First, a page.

Security leaders believe that simplifying the management of security systems will help provide accurate and consistent protection in the post-pandemic world
The cybersecurity landscape saw an accelerated evolution over 2020. The pandemic forced work from remote locations and pushed organizations to move up their plans for cloud services, digital transformation, and several remote access technologies.
At the same time, the conventional operating models will not be completely eliminated or replaced in the majority of the enterprises. Most organizations today have a wide choice of perimeters. This covers the likes of secure access service edge (SASE) to endpoint security, from system-level role-focused access control VPN, which creates huge operational complexity. It is added upon by technical personnel who are probably already burdened, and a workforce that is operating under new strategies.
CISOs point out that despite the increased fragmentation of platforms, security models, and vendors, it remains crucial that applications and data continue to be protected in an appropriate manner. Complexity is the biggest rival of security; thus, it is vital that administering systems are simplified to prevent complexity.
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Increased complexity leads to misconfigurations which results in exposures. Enterprises must ensure the transparency of controls as far as possible to the end-users. Security should be viewed as an enabler of access and not frustration that requires circumvention or avoidance.
Enterprises have a solution for this hurdle. As networks expanded, it became illogical and infeasible to handle routing on every individual device through static routing. That would become very inflexible and overly complex. End users needed to be able to easily access the resources and with zero or minimal interference.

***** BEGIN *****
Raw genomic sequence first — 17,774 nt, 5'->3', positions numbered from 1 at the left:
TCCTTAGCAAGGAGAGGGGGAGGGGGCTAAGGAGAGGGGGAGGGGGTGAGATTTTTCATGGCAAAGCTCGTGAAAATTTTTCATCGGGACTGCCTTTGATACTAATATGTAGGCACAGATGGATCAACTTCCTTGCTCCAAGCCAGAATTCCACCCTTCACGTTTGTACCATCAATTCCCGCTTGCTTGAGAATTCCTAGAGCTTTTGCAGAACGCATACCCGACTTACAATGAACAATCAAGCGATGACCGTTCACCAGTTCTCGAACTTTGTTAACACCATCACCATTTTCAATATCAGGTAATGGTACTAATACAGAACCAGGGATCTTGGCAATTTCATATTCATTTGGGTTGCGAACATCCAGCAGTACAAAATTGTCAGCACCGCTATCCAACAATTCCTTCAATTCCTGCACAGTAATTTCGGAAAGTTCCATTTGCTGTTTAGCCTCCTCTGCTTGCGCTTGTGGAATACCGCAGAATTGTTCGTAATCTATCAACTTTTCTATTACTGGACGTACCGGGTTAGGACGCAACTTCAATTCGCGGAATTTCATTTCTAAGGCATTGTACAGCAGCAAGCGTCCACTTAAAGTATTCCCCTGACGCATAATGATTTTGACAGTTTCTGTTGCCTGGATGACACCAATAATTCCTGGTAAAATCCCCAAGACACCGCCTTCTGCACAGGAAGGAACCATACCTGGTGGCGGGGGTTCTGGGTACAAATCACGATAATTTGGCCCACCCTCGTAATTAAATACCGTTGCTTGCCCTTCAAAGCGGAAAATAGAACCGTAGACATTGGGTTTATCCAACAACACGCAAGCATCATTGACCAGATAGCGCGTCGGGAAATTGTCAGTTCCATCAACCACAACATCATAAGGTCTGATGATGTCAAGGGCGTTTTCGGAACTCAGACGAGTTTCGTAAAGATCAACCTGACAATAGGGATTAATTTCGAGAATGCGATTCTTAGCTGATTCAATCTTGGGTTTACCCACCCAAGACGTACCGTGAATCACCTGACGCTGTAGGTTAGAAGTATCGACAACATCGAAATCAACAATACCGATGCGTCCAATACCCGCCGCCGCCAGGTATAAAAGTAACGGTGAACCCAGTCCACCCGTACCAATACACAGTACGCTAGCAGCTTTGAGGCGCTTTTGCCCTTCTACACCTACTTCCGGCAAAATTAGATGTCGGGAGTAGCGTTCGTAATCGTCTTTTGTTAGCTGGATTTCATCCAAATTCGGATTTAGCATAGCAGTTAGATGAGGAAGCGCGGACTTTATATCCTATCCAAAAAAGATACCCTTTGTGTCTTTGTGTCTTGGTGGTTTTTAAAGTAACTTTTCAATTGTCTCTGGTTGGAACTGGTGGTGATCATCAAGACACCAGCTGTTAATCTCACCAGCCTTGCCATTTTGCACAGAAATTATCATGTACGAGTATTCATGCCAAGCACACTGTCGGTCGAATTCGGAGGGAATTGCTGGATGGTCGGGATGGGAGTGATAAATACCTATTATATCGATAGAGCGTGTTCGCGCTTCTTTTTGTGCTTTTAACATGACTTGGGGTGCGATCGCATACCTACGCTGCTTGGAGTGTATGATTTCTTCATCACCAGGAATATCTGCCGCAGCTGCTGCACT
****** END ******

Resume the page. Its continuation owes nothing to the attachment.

Admins making constant updates was also not feasible. Routing protocols Like BGP and RIPv1 allowed for continuous packer handling around multiple vendors and devices with decreased manual intervention. They served a constant control plane across all routing platforms.
Security leaders say that in the current scenario, security infrastructure consists of disparate and potentially layered controls. Such controls are from multiple vendors, with multiple implementations in multiple places, and implement different protection variations.
CIOs believe that digital identity is the most trusted contextual data that identifies who has accessed a system and the mode of access; it provides a control plane. End users are already providing identity, often at multiple points. Systems have already consumed them like the software-as-a-service (SaaS) environments. They may be some of the few available configurable security controls; however, decoupling of security from IP addresses and location is present in various other solutions.
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Such solutions can be customized to the needs of the organization and be risk-sensitive, with different phases and methods needed, depending on the accessed resources.
CISOs feel this better as it’s a control plan that can and must be implemented in a phased manner and sets out a path to zero-trust network architecture. They point out that process of building this solution is conceptually simple, and organizations can do extensive preparation.
However, it is vital to check that the technologies being invested in are identity-aware and capable of making differentiated security decisions on the data plane based on the relevant identity, before implementation. Additionally, it is crucial to consolidate identity to a singular source of trust. It entails that the source is single, consistent, and an accurate repository for identity.